Although some New York couples may equally share in the financial management of a household, in many cases, one partner tends to take primary responsibility for such matters. This can be a challenge with regard to estate planning due to the fact that a disconnected spouse might struggle in taking over such issues after a partner's death. However, a spouse who is aware of the challenges that a partner would face in knowing what to do after their death can enlist the help of an estate planning professional to minimize the difficulties of that transition.
It is helpful to be sure that a surviving spouse will have a level of trust in and comfort with the individual selected for estate administration needs. It is also important to refrain from providing that professional with unnecessary information such as account passwords. However, that person's ability to easily direct a surviving spouse through necessary steps after the other's death could minimize problems and ensure that assets are transferred efficiently.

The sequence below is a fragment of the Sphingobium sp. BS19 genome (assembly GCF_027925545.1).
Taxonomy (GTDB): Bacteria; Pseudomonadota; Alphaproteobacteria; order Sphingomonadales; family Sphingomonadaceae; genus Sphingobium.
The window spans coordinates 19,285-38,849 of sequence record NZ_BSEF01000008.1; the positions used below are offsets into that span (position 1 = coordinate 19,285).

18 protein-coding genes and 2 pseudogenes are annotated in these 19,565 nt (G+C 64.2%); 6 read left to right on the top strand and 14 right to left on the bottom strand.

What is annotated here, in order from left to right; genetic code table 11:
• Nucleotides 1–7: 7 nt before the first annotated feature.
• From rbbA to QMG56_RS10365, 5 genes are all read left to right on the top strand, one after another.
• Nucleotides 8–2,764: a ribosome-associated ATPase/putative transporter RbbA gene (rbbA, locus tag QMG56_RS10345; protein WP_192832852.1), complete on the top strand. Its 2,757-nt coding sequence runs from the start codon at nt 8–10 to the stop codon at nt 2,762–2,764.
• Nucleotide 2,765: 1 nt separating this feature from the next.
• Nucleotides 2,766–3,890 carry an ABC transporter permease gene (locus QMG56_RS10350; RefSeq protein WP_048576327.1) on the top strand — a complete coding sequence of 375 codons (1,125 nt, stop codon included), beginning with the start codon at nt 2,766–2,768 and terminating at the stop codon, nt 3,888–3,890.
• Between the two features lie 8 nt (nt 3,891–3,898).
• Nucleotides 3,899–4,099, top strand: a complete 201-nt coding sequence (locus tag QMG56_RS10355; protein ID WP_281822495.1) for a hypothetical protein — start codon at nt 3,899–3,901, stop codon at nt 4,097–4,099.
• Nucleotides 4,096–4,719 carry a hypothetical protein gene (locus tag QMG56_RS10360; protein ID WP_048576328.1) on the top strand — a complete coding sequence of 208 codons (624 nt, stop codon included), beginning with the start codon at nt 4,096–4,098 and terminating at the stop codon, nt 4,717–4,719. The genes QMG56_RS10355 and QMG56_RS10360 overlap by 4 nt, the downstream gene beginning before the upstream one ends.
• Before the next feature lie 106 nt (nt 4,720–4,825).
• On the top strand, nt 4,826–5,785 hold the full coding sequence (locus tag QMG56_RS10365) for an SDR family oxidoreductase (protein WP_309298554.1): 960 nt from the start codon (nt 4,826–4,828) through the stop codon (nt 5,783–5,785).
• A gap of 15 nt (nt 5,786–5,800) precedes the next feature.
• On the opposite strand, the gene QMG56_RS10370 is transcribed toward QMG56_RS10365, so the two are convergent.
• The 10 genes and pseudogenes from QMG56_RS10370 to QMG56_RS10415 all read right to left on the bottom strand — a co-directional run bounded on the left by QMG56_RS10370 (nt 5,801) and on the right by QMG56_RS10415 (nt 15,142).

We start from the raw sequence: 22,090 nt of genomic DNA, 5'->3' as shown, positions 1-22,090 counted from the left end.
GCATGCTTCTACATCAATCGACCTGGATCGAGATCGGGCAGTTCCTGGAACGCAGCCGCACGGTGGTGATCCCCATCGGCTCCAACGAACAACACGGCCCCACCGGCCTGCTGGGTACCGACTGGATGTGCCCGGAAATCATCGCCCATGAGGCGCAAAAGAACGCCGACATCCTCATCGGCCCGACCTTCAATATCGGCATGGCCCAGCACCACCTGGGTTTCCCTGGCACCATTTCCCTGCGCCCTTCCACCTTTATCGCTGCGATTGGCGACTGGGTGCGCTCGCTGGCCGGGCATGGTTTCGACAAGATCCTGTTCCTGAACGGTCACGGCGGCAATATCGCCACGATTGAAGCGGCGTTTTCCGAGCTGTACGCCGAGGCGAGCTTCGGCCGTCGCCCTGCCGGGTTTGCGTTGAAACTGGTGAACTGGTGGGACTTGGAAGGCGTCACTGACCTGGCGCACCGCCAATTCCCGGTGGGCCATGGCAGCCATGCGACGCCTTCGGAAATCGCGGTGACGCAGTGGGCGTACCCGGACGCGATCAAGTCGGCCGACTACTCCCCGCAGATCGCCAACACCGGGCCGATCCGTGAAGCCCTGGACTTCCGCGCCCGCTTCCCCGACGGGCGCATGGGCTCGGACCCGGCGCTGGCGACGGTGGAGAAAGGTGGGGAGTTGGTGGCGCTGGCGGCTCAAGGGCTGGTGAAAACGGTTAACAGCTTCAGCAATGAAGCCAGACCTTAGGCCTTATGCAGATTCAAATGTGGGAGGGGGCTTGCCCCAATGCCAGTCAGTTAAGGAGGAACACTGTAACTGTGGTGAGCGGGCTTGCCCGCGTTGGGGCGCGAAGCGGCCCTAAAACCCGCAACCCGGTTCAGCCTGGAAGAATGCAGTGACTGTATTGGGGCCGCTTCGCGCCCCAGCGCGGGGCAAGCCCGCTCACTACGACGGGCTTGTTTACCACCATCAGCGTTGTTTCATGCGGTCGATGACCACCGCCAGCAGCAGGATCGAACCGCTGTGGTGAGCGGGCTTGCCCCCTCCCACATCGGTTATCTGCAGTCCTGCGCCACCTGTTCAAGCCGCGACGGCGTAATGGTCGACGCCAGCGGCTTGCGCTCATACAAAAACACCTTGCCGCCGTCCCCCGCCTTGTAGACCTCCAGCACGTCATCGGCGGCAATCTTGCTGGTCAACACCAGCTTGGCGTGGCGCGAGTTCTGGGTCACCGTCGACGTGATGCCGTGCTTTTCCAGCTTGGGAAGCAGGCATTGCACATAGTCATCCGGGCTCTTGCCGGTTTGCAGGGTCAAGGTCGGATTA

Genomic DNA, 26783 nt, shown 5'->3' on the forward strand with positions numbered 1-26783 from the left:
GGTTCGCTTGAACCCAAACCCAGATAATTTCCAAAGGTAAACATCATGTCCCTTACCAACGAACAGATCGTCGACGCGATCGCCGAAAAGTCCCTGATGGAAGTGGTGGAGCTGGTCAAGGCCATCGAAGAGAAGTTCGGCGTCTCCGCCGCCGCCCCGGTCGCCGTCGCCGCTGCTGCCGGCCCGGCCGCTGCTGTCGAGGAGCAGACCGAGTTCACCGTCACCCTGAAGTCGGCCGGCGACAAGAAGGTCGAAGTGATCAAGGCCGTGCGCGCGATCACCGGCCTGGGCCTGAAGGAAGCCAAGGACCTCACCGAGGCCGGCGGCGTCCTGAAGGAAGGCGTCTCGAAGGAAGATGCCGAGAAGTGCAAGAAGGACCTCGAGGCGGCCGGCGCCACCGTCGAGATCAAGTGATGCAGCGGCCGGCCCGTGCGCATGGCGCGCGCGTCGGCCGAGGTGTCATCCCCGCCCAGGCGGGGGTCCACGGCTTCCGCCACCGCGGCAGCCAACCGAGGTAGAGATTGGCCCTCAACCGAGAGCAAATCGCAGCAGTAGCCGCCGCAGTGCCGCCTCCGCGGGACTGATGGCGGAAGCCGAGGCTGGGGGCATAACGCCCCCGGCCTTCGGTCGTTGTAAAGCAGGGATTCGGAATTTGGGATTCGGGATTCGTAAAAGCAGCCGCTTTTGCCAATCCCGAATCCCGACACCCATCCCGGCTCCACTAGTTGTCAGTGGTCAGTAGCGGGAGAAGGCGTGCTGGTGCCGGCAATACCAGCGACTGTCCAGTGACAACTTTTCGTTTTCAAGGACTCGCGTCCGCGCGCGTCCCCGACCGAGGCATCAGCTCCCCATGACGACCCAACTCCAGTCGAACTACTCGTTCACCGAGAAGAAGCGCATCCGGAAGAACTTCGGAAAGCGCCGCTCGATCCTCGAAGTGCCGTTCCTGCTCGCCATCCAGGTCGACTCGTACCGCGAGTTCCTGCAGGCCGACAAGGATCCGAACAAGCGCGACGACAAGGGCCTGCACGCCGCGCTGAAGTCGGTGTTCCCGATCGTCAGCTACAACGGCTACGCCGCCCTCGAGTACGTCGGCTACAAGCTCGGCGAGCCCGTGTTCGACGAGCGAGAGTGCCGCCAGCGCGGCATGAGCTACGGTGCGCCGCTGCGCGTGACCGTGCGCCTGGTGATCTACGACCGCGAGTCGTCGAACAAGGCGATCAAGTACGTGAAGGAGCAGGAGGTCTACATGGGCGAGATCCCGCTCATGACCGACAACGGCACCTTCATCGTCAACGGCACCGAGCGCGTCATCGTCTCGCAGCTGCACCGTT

An estate planning lawyer is often viewed as the individual who ensures that wills and trusts are completed legally so that one's final wishes can be handled without unnecessary legal entanglements. However, providing that individual with copies of these documents as well as retirement account details, life insurance policies and business agreements can simplify the situation for surviving heirs. Instead of tracking down these multiple entities, they can focus on that single call to the lawyer.
Every family's situation is unique, making it important to discuss estate management concerns as decisions are made. In working with an estate planning lawyer, guidance in how to compile essential documents can be provided. Additionally, the lawyer can clearly explain how matters will be handled after the death of the property owner, providing appropriate contact information so that asset transitions can be initiated.
Source: Forbes Magazine, "The Single Most Important -- And Unconventional -- Estate Planning Tip You Will Ever Get", Charles Sizemore, March 19, 2015